For many of us, Wordle is the way we start the day. We spend a few minutes trying to solve the daily five-letter puzzle, groan a little over the answer or cheer when we get it within a few guesses, and maybe compare our results with friends (or even strangers).
But if you really like Wordle and want to take your game to the next level, the New York Times now has a Wordle companion called Wordlebot. After playing Wordle daily, you can visit Wordlebot for a granular analysis of your guesses, learn how to improve them next time, see all kinds of stats… and endure blunt insults every step of the way.
“WorleBot is a tool that will take your complete Wordle and analyze it for you,” says the New York Times (opens in new tab), holding back the fact that their bot will also mock your efforts and make you cry. “This will give you overall luck and skill scores on a scale of 0 to 99 and will tell you at every turn what, if anything, you could have done differently – whether solving Wordles in as few steps as possible is your goal” .
That last part is an important detail. If you really gamify Wordle and make your guesses the best they can be, this bot can help you improve. If you like to play games using fun words like PLUNK or SPURT or BONKS and see where they take you, Wordlebot will skin you alive.
See how to use Wordlebot. Once you’ve completed your daily Wordle, just go to the Wordlebot website (opens in new tab) (although it looks like you might need a $1 weekly subscription to the Times or at least a free account). As long as you’re using the same browser you play Wordle on, Wordlebot will guide you through your assumptions one by one and analyze your choices. And it can get a little blunt. He’ll tell you what he thinks was skill, he won’t be shy about pointing out our luck, and even when you’ve made a good guess, he’ll suggest a improve guess what, because it’s just much better at Wordle than you.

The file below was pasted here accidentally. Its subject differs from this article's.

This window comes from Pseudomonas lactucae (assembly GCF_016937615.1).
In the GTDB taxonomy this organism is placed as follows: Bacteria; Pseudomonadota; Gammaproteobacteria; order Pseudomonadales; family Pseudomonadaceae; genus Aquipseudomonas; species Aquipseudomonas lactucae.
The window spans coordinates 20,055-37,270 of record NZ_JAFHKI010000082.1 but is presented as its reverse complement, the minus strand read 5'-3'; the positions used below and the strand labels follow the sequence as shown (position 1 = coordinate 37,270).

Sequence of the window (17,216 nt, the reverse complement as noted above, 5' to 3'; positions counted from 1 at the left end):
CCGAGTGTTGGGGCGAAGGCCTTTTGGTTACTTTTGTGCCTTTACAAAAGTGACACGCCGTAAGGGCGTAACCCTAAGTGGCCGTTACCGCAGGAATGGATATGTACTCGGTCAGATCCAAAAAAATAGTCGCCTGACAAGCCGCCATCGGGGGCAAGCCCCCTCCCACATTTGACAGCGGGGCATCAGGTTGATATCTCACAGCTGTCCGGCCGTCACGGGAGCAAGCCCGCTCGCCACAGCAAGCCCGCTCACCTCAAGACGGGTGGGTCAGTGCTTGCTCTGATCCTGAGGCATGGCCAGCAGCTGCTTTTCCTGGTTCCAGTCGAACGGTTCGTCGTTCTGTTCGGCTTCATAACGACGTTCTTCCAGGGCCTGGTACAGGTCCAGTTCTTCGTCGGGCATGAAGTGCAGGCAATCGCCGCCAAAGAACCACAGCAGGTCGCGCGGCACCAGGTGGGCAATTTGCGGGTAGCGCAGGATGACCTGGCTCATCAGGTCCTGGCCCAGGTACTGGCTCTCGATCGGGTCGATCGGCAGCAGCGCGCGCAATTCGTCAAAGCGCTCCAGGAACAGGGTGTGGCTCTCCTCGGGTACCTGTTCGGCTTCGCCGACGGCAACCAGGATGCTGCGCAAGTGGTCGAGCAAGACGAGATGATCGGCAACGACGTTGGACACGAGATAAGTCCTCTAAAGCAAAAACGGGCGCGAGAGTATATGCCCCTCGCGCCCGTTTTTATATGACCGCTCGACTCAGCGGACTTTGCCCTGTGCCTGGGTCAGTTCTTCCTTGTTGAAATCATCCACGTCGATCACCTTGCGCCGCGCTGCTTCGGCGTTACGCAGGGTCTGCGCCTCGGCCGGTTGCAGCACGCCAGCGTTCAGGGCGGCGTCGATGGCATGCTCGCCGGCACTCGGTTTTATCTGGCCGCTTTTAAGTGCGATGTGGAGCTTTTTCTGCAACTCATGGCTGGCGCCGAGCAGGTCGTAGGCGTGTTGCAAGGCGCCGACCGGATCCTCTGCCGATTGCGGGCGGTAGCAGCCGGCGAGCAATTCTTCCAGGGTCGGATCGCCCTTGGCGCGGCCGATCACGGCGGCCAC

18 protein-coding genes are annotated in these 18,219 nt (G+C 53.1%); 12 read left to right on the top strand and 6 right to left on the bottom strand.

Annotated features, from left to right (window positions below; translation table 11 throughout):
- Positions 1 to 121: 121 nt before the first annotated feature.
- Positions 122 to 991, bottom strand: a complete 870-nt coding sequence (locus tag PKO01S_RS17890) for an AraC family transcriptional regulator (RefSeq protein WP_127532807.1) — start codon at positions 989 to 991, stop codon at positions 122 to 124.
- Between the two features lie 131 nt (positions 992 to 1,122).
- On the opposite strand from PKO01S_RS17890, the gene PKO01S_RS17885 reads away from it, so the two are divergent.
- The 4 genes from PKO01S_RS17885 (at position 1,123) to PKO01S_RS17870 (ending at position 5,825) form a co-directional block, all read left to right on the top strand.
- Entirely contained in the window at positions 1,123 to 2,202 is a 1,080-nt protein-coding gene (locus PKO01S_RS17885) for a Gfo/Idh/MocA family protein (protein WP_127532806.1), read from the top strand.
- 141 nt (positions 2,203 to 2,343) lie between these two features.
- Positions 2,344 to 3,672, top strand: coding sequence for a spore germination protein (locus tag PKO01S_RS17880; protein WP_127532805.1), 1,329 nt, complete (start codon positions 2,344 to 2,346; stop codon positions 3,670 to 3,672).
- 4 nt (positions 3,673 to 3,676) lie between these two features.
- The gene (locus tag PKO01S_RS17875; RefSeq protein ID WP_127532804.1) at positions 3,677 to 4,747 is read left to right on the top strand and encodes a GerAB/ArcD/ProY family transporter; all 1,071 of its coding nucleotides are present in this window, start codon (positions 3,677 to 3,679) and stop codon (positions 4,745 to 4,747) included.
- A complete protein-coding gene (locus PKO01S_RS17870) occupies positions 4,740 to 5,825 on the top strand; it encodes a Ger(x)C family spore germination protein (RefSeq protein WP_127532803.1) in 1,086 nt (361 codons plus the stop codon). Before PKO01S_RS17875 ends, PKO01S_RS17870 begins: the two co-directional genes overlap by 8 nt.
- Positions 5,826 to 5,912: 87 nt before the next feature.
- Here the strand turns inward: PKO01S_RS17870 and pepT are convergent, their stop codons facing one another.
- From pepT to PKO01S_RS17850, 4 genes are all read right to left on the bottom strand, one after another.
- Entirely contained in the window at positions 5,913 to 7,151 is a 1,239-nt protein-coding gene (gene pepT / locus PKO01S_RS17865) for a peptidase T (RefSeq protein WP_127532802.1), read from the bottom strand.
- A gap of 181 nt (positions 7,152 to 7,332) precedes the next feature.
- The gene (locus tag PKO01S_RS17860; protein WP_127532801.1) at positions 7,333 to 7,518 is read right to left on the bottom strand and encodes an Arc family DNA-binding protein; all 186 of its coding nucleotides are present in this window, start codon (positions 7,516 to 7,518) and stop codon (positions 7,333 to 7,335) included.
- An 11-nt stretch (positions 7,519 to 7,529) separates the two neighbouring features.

“Your guess has reduced the number of solutions remaining to three,” Wordlebot told me today about my second guess. “That’s great, but guessing HEMPS here eliminates more solutions than BEARS 76% of the time.” Oh, isn’t it? Do you do that, Wordlebot? Well, bears is a better word than hemp, because who says “hemp”? Nobody.
“Good job!” he says about my next guess, before quickly taking credit for it. “This is one of the words I would have guessed in this situation.” Wow! You don’t ever have to do everything about youWordlebot.
“You had two solutions to choose from and you chose the wrong one,” he scolds upon seeing my next guess. “It was bad luck, but a smart guess. And you narrowed it down to one possible solution. You must solve the puzzle on your next turn.” If noit implies.
“There was only one possible solution left — and you did it! Well done,” he concludes. Good job? In guessing the only possible remaining answer? High praise indeed. Then the bot starts driving the last nails of shame into my coffin of self-esteem, showing me how easily he solved today’s puzzle.
Okay, I get it, I suck at Wordle. All hail Wordlebot, connoisseur of words.
There’s more in-depth analytics and stats at each stage, so if you’re really into the Wordle metagame, you can get some genuinely useful information from the bot. Guess I’ll stay away and maybe play some other games like wordle (opens in new tab) instead for a while. Games that don’t have fellow bots to point out how bad I am. If you’re still interested, there’s a highly detailed explanation of how Wordlebot works. right here (opens in new tab).